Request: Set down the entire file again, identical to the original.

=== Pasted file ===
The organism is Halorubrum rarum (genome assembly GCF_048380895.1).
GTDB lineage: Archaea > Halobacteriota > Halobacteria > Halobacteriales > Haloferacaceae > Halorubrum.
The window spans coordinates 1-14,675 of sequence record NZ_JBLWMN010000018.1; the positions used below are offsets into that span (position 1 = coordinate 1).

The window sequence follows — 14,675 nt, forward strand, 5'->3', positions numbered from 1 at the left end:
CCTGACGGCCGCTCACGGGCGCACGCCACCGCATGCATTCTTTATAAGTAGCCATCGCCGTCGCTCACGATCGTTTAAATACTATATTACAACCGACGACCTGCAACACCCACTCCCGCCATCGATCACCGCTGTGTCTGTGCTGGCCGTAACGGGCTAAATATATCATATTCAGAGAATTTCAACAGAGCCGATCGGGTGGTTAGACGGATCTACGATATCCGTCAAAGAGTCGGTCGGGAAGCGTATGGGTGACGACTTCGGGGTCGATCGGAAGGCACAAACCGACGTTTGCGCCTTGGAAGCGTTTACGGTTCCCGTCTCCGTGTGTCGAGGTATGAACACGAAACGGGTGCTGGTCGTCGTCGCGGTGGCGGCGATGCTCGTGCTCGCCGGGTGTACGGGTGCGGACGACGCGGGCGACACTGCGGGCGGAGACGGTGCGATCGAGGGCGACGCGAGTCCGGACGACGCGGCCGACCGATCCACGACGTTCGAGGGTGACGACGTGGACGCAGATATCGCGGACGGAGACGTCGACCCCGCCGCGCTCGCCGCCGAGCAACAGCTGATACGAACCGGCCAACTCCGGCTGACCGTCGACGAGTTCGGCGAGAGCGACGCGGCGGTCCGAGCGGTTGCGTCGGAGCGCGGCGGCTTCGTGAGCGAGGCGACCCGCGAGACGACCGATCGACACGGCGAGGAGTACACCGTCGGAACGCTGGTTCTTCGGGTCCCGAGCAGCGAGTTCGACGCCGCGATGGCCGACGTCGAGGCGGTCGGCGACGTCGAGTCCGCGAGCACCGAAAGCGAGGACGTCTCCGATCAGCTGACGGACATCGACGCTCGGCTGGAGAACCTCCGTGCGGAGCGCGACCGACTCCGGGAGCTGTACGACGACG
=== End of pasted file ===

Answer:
The organism is Halorubrum rarum (genome assembly GCF_048380895.1).
GTDB lineage: Archaea > Halobacteriota > Halobacteria > Halobacteriales > Haloferacaceae > Halorubrum.
The window spans coordinates 1-14,675 of sequence record NZ_JBLWMN010000018.1; the positions used below are offsets into that span (position 1 = coordinate 1).

The window sequence follows — 14,675 nt, forward strand, 5'->3', positions numbered from 1 at the left end:
CCTGACGGCCGCTCACGGGCGCACGCCACCGCATGCATTCTTTATAAGTAGCCATCGCCGTCGCTCACGATCGTTTAAATACTATATTACAACCGACGACCTGCAACACCCACTCCCGCCATCGATCACCGCTGTGTCTGTGCTGGCCGTAACGGGCTAAATATATCATATTCAGAGAATTTCAACAGAGCCGATCGGGTGGTTAGACGGATCTACGATATCCGTCAAAGAGTCGGTCGGGAAGCGTATGGGTGACGACTTCGGGGTCGATCGGAAGGCACAAACCGACGTTTGCGCCTTGGAAGCGTTTACGGTTCCCGTCTCCGTGTGTCGAGGTATGAACACGAAACGGGTGCTGGTCGTCGTCGCGGTGGCGGCGATGCTCGTGCTCGCCGGGTGTACGGGTGCGGACGACGCGGGCGACACTGCGGGCGGAGACGGTGCGATCGAGGGCGACGCGAGTCCGGACGACGCGGCCGACCGATCCACGACGTTCGAGGGTGACGACGTGGACGCAGATATCGCGGACGGAGACGTCGACCCCGCCGCGCTCGCCGCCGAGCAACAGCTGATACGAACCGGCCAACTCCGGCTGACCGTCGACGAGTTCGGCGAGAGCGACGCGGCGGTCCGAGCGGTTGCGTCGGAGCGCGGCGGCTTCGTGAGCGAGGCGACCCGCGAGACGACCGATCGACACGGCGAGGAGTACACCGTCGGAACGCTGGTTCTTCGGGTCCCGAGCAGCGAGTTCGACGCCGCGATGGCCGACGTCGAGGCGGTCGGCGACGTCGAGTCCGCGAGCACCGAAAGCGAGGACGTCTCCGATCAGCTGACGGACATCGACGCTCGGCTGGAGAACCTCCGTGCGGAGCGCGACCGACTCCGGGAGCTGTACGACGACG